Glencore pumps up the jam as battle for C&A intensifies

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Ivan Glasenberg, CEO, Glencore

Glencore added another $100m to its offer for Rio Tinto’s Australian coal assets, Coal & Allied (C&A) and said it would forfeit the premium it had pitched over a competing bid if it failed to receive full regulatory support.

The Swiss-based miner and minerals marketing firm said today it would pay $2.67bn in cash as well as retain a coal price linked royalty contained in its June 9 offer in which the cash consideration was $2.55bn.

Glencore is competing against Yancoal, a subsidiary of Yanzhou Coal, a Chinese firm, for C&A. Yancoal offered $2.45bn for C&A and said it had squared up the finance for the deal which persuaded Rio Tinto the deal risk was low enough to favour its bid, especially in terms of regulatory clearance.

In upping its offer, Glencore said there was no legal basis for any regulatory objection to its takeover of C&A. “Demonstrating our confidence in securing all approvals, Glencore’s Offer is supported by a $225m deposit which will be forfeited if the transaction does not complete as a result of a failure to obtain a regulatory approval,” the group said.

Approvals are required from China, Korea, Taiwan and Australia. Japanese regulatory approval to acquire C&A has already been obtained, it added. If Glencore succeeds in pipping Yancoal, its combined portfolio of mines in the Hunter Valley will be about 81 million tonnes a year.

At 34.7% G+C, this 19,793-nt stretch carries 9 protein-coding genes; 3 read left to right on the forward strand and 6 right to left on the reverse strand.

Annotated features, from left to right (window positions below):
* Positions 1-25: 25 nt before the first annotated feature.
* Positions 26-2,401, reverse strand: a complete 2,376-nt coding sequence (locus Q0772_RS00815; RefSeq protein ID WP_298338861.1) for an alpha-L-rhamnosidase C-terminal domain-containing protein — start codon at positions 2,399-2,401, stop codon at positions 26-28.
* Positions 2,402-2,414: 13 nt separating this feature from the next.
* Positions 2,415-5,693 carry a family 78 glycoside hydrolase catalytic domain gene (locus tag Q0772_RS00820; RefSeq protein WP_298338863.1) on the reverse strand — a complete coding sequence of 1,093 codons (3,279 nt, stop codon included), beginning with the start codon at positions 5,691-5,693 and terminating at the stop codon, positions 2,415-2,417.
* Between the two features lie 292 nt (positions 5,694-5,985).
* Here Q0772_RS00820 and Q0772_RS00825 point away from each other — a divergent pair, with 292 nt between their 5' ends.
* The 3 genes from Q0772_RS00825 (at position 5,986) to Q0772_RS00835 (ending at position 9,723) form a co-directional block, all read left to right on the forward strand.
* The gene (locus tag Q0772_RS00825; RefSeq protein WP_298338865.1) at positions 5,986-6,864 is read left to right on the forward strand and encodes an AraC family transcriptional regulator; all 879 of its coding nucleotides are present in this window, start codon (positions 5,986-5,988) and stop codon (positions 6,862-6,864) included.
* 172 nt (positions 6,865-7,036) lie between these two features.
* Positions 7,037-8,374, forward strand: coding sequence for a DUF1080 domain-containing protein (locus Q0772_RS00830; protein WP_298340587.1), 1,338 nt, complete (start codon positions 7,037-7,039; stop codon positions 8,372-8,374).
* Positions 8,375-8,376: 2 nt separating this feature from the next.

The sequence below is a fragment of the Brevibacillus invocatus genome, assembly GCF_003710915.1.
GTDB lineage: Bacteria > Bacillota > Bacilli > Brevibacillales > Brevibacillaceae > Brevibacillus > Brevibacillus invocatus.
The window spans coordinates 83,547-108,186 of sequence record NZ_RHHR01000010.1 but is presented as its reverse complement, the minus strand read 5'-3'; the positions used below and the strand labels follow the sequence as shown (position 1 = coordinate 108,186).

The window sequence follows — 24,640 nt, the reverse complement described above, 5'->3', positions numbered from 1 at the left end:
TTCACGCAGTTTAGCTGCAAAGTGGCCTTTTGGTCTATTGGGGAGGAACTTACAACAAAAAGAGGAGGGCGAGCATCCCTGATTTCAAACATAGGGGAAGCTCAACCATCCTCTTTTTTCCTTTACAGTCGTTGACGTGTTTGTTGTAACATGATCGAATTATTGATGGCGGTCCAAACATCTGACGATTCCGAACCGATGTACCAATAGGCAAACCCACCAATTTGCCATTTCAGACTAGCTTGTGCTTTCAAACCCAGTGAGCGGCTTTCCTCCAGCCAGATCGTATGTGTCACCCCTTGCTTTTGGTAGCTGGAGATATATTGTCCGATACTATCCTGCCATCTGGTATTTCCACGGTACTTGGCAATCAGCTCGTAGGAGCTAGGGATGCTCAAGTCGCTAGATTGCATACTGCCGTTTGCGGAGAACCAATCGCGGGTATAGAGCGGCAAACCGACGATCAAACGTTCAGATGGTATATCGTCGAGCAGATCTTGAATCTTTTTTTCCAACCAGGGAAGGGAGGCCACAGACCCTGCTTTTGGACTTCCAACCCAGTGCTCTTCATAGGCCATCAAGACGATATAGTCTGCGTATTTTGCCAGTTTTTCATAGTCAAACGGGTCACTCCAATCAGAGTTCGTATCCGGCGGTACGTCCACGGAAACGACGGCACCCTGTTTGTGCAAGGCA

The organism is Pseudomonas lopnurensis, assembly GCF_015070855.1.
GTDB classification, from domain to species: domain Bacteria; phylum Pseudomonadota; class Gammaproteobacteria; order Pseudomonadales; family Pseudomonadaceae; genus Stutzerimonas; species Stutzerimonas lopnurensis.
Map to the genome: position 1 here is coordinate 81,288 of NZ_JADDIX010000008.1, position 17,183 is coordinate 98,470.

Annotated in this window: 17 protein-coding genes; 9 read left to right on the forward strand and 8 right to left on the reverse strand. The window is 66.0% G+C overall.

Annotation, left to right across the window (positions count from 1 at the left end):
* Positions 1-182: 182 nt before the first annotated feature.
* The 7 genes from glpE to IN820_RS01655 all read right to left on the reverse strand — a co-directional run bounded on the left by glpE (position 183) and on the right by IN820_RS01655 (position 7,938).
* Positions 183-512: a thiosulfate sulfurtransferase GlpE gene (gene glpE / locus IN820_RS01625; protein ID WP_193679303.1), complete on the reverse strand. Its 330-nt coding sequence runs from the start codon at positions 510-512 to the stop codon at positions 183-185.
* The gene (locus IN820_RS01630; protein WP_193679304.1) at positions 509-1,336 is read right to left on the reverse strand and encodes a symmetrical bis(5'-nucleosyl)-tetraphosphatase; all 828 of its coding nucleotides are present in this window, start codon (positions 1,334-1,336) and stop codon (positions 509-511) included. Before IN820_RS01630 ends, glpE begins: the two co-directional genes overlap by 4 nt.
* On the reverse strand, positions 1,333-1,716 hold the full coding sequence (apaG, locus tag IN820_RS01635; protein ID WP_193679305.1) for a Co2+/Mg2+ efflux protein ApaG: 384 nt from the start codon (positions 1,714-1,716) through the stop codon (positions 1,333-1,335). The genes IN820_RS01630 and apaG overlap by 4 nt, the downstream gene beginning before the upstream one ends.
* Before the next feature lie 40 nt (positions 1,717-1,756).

Glencore said it would stick to balance sheet conservatism by selling no less than $1.5bn “of other assets” prioritising its coal portfolio or selling down its stake in C&A if acquired to as much as 50%. “Glencore’s balance sheet will be managed to prevent net debt increasing above December 2016’s level of $15.5bn thereby ensuring that our leverage target is comfortably met and financial conservatism maintained,” the group said.

“Glencore has already secured the approval of the Japanese competition authorities which is where most of the product is shipped, so the company is clearly of the view that if the most affected third party to the deal is on board, there is little reason to think that the other relevant regulatory bodies would object to the deal,” said Macquarie in a report.

One of the other factors Rio preferred Yancoal’s offer is that deal completion would be before the end of the third quarter. It is thought the earlier financial and regulatory close is preferred by Rio Tinto ahead of planned interim cash return to its shareholders.

Glencore said, though, its £225m offer premium compensates Rio for any potential delays while the greater of post tax cashflows of C&A for each month after September 1 to completion or $25m per month post tax for each month after September 1 to completion would be paid to Rio Tinto.

“We believe that Glencore has adequately addressed Rio’s concerns around the perceived shortcomings of its original bid which places the ball firmly back in Yancoal’s court,” said Macquarie. “To win the deal, Yancoal’s counter-offer needs to be considered just as favourable as the revised Glencore bid, for Rio to accept it,” it said.

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